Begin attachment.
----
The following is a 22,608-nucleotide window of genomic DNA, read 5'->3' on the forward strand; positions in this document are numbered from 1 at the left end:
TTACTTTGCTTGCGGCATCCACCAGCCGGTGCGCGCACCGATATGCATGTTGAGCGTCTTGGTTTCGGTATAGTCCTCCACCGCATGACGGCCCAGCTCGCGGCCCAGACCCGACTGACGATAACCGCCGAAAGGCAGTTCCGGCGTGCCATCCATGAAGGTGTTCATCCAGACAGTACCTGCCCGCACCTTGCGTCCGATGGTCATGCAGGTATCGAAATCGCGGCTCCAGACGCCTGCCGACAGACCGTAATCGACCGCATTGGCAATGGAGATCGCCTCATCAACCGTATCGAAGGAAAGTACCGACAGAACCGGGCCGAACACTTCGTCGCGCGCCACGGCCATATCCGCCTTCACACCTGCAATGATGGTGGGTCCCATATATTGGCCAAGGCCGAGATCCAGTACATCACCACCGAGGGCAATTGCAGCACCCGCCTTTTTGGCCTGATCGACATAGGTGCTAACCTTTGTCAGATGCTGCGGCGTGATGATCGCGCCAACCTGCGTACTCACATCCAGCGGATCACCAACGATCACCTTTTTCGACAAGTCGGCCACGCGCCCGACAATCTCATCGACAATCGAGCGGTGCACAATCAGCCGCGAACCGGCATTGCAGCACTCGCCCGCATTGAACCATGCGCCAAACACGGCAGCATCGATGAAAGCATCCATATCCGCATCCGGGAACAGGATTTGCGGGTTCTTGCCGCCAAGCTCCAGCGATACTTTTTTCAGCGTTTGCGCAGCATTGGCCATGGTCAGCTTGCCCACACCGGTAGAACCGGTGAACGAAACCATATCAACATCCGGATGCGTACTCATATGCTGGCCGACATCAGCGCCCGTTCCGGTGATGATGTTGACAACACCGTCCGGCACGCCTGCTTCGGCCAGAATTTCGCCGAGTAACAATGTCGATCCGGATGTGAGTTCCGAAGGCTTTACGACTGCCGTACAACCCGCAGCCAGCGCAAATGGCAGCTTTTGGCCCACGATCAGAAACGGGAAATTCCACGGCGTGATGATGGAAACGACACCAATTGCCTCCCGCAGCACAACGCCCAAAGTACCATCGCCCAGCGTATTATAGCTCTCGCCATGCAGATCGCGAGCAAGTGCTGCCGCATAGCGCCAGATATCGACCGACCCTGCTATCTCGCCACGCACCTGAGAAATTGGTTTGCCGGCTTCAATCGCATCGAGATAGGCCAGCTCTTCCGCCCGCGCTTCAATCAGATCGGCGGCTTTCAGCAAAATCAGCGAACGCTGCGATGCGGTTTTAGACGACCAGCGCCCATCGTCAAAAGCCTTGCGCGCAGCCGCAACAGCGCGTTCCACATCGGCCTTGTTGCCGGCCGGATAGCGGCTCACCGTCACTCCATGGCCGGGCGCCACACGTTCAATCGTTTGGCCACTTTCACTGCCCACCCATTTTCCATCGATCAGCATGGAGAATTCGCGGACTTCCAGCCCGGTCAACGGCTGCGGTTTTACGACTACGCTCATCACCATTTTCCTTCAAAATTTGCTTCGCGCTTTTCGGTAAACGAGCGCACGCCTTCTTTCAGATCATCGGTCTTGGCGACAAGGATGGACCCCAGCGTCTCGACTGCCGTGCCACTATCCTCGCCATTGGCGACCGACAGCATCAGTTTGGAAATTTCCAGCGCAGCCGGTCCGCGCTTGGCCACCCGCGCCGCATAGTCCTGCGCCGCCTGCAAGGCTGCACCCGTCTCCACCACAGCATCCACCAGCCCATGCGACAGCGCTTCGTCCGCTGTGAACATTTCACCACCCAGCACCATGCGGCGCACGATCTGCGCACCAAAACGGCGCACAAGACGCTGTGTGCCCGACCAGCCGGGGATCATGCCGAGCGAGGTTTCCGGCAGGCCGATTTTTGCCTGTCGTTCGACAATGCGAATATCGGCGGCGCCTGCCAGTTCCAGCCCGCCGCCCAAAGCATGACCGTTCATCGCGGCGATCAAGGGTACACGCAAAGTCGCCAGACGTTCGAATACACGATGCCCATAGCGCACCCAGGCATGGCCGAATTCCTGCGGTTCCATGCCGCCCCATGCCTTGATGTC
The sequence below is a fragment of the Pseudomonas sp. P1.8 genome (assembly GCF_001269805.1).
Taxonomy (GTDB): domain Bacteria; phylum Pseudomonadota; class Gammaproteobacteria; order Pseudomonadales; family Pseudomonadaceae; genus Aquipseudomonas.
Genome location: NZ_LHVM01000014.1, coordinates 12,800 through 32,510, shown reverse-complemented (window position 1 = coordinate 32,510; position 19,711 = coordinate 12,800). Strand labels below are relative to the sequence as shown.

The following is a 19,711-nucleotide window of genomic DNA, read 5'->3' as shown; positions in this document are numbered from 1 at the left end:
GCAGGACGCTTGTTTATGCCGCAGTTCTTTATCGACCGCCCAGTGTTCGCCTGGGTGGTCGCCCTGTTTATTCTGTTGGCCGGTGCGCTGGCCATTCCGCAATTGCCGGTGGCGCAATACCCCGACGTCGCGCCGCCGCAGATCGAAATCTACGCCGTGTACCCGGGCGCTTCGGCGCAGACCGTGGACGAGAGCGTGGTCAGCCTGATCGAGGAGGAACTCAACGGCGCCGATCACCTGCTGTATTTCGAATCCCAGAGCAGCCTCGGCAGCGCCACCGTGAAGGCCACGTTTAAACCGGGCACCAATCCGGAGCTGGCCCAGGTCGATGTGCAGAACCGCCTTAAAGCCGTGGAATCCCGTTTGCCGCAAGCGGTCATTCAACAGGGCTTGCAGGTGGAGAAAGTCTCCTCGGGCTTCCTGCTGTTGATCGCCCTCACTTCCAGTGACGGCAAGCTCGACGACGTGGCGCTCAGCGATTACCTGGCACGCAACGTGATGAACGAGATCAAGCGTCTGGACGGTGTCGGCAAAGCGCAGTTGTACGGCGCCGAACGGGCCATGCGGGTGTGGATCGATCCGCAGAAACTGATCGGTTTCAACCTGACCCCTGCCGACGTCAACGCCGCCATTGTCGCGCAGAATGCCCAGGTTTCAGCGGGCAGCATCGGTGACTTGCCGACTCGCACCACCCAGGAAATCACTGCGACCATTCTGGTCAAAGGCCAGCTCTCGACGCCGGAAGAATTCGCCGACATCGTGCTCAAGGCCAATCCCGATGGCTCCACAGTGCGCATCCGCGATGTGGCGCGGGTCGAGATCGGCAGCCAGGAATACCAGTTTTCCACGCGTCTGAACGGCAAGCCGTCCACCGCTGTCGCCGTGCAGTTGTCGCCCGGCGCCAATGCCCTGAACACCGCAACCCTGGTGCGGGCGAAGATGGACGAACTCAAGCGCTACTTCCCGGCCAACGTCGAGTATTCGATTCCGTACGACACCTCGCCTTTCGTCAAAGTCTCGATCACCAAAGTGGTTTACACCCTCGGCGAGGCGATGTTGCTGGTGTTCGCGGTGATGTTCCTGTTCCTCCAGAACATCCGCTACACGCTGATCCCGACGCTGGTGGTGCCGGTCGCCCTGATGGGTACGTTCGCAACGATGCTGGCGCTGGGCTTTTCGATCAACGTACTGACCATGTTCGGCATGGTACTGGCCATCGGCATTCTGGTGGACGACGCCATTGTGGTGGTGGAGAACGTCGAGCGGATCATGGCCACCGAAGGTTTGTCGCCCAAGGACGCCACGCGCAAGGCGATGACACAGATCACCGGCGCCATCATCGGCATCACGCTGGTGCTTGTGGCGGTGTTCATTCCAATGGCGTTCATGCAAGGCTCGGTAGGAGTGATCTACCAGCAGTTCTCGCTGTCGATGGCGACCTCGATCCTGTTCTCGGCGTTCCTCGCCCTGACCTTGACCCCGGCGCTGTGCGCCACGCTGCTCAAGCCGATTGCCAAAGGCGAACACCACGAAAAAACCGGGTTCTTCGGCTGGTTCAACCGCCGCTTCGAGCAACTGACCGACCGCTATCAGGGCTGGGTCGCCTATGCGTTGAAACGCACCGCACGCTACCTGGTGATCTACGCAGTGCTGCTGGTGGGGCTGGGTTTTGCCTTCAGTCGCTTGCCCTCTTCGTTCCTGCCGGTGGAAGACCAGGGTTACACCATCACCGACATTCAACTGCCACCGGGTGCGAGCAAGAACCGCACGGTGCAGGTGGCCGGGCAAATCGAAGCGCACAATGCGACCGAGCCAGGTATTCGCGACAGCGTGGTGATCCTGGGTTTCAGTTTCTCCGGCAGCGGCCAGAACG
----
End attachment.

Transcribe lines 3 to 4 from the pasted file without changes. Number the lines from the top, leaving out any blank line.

The sequence below is a fragment of the Pseudomonas sp. P1.8 genome (assembly GCF_001269805.1).
Taxonomy (GTDB): domain Bacteria; phylum Pseudomonadota; class Gammaproteobacteria; order Pseudomonadales; family Pseudomonadaceae; genus Aquipseudomonas.